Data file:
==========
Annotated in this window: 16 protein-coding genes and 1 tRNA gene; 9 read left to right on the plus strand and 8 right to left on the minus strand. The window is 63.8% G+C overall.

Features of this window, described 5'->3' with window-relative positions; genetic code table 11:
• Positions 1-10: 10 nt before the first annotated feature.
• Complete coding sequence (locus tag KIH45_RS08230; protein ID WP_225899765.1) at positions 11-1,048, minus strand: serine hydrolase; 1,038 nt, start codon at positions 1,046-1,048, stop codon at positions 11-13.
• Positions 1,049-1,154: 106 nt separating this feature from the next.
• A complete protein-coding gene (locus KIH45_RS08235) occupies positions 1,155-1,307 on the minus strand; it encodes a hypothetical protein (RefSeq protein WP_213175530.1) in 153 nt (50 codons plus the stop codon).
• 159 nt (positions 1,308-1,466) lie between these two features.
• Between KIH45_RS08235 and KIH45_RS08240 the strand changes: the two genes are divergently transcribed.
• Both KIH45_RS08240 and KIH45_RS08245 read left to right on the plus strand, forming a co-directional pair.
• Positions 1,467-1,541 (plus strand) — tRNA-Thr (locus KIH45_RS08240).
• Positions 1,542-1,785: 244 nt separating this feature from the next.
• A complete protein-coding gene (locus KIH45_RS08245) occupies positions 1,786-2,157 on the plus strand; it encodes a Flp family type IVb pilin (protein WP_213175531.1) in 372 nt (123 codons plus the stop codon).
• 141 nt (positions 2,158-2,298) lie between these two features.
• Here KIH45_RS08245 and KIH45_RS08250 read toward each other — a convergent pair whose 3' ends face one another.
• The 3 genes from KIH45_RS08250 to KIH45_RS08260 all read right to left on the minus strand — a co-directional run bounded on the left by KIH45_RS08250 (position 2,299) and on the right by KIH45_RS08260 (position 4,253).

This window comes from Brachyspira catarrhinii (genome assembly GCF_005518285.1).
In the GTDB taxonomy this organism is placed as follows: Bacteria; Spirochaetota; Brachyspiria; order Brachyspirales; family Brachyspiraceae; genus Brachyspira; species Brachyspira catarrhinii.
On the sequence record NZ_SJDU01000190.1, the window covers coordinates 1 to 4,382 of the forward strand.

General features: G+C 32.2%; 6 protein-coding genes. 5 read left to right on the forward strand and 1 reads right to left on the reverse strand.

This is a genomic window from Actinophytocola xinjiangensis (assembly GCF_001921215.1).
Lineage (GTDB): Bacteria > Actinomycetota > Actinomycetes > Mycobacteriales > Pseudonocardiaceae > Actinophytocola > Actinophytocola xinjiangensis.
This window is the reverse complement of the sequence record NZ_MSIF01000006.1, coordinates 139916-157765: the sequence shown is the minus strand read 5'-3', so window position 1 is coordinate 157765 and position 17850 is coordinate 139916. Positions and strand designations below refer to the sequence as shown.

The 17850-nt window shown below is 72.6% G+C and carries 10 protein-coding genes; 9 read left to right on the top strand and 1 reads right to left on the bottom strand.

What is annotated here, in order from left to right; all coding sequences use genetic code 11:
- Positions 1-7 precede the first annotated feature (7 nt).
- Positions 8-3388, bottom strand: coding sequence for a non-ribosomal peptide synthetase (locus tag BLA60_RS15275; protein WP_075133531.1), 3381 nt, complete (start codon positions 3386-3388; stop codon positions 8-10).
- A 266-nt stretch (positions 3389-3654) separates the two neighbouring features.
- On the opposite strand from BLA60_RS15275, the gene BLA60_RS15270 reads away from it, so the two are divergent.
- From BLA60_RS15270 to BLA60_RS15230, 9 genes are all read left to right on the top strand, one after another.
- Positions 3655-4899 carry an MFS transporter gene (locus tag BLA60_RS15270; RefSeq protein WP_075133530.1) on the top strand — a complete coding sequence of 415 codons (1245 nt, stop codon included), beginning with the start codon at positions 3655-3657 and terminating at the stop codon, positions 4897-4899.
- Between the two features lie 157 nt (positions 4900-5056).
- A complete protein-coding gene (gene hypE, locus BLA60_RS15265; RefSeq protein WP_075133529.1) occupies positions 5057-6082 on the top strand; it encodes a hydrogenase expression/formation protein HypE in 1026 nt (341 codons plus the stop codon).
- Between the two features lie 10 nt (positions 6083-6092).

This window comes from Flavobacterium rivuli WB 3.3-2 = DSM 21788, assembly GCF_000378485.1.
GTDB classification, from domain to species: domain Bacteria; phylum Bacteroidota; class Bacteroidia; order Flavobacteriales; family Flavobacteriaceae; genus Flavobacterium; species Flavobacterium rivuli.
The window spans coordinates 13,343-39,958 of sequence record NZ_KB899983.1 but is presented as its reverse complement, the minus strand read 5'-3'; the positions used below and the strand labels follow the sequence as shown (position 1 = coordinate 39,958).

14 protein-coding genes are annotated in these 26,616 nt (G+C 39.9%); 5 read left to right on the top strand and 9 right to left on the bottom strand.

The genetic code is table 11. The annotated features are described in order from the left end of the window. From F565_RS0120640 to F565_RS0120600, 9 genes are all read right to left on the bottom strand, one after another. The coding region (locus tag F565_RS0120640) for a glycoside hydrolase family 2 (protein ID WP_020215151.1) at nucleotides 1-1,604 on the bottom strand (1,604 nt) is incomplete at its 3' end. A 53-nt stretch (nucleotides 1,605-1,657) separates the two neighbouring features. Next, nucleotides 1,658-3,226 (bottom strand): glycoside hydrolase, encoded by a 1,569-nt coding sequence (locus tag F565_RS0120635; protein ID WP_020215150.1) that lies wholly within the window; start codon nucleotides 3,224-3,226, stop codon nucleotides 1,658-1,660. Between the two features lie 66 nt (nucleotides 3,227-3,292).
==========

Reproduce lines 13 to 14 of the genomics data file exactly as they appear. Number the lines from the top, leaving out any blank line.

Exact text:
• 141 nt (positions 2,158-2,298) lie between these two features.
• Here KIH45_RS08245 and KIH45_RS08250 read toward each other — a convergent pair whose 3' ends face one another.